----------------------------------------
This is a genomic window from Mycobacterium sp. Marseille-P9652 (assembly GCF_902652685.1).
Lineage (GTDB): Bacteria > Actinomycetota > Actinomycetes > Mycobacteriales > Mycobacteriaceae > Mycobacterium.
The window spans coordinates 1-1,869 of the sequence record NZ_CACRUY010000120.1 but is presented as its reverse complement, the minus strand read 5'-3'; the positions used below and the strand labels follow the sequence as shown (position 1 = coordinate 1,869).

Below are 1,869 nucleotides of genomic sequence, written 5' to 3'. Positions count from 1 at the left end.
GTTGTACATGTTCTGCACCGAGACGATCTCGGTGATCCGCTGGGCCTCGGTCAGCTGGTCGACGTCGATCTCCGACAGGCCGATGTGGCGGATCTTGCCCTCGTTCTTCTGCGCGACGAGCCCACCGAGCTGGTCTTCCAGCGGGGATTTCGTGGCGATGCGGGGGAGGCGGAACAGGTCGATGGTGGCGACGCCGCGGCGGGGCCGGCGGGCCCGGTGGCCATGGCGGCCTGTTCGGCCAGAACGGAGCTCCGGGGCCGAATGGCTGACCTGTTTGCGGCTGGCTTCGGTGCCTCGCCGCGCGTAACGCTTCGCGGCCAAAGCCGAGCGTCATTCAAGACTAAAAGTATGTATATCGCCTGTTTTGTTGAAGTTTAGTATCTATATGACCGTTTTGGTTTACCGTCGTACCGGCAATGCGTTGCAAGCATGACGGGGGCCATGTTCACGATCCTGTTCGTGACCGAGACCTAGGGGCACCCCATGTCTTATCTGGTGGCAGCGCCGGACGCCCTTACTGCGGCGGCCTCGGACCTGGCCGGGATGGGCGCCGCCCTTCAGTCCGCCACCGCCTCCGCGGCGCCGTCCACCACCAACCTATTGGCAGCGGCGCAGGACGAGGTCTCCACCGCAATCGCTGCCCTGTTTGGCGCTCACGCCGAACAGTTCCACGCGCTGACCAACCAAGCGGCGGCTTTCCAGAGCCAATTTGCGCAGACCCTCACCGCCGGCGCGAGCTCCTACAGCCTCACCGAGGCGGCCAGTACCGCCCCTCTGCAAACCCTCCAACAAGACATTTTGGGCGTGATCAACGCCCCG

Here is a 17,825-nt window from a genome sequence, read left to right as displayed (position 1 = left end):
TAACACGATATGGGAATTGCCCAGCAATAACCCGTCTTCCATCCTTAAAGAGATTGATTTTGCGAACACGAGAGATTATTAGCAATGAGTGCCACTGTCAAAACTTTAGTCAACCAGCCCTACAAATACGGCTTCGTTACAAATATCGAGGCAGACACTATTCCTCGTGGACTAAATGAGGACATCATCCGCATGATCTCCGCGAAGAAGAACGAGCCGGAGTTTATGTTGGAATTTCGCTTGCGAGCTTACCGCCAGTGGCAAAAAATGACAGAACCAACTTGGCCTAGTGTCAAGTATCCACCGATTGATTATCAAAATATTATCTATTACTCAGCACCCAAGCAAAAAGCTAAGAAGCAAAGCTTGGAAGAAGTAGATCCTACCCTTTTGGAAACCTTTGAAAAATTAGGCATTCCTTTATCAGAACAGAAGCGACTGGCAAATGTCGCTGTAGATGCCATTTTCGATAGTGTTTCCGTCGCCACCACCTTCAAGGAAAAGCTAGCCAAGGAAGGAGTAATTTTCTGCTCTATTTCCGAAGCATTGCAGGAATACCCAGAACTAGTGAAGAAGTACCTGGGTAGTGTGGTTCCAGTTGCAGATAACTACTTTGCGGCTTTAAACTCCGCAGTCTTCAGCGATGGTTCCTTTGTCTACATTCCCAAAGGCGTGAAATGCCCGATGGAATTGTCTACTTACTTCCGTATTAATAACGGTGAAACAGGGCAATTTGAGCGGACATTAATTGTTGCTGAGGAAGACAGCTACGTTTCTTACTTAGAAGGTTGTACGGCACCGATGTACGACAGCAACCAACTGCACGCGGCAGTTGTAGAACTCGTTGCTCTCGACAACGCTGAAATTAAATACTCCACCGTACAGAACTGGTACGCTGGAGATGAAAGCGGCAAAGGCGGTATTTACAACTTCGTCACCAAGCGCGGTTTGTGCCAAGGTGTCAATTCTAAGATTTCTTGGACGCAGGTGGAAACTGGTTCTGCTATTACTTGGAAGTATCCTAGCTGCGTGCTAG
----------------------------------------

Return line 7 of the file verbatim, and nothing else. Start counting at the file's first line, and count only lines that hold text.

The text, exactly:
TAACACGATATGGGAATTGCCCAGCAATAACCCGTCTTCCATCCTTAAAGAGATTGATTTTGCGAACACGAGAGATTATTAGCAATGAGTGCCACTGTCAAAACTTTAGTCAACCAGCCCTACAAATACGGCTTCGTTACAAATATCGAGGCAGACACTATTCCTCGTGGACTAAATGAGGACATCATCCGCATGATCTCCGCGAAGAAGAACGAGCCGGAGTTTATGTTGGAATTTCGCTTGCGAGCTTACCGCCAGTGGCAAAAAATGACAGAACCAACTTGGCCTAGTGTCAAGTATCCACCGATTGATTATCAAAATATTATCTATTACTCAGCACCCAAGCAAAAAGCTAAGAAGCAAAGCTTGGAAGAAGTAGATCCTACCCTTTTGGAAACCTTTGAAAAATTAGGCATTCCTTTATCAGAACAGAAGCGACTGGCAAATGTCGCTGTAGATGCCATTTTCGATAGTGTTTCCGTCGCCACCACCTTCAAGGAAAAGCTAGCCAAGGAAGGAGTAATTTTCTGCTCTATTTCCGAAGCATTGCAGGAATACCCAGAACTAGTGAAGAAGTACCTGGGTAGTGTGGTTCCAGTTGCAGATAACTACTTTGCGGCTTTAAACTCCGCAGTCTTCAGCGATGGTTCCTTTGTCTACATTCCCAAAGGCGTGAAATGCCCGATGGAATTGTCTACTTACTTCCGTATTAATAACGGTGAAACAGGGCAATTTGAGCGGACATTAATTGTTGCTGAGGAAGACAGCTACGTTTCTTACTTAGAAGGTTGTACGGCACCGATGTACGACAGCAACCAACTGCACGCGGCAGTTGTAGAACTCGTTGCTCTCGACAACGCTGAAATTAAATACTCCACCGTACAGAACTGGTACGCTGGAGATGAAAGCGGCAAAGGCGGTATTTACAACTTCGTCACCAAGCGCGGTTTGTGCCAAGGTGTCAATTCTAAGATTTCTTGGACGCAGGTGGAAACTGGTTCTGCTATTACTTGGAAGTATCCTAGCTGCGTGCTAG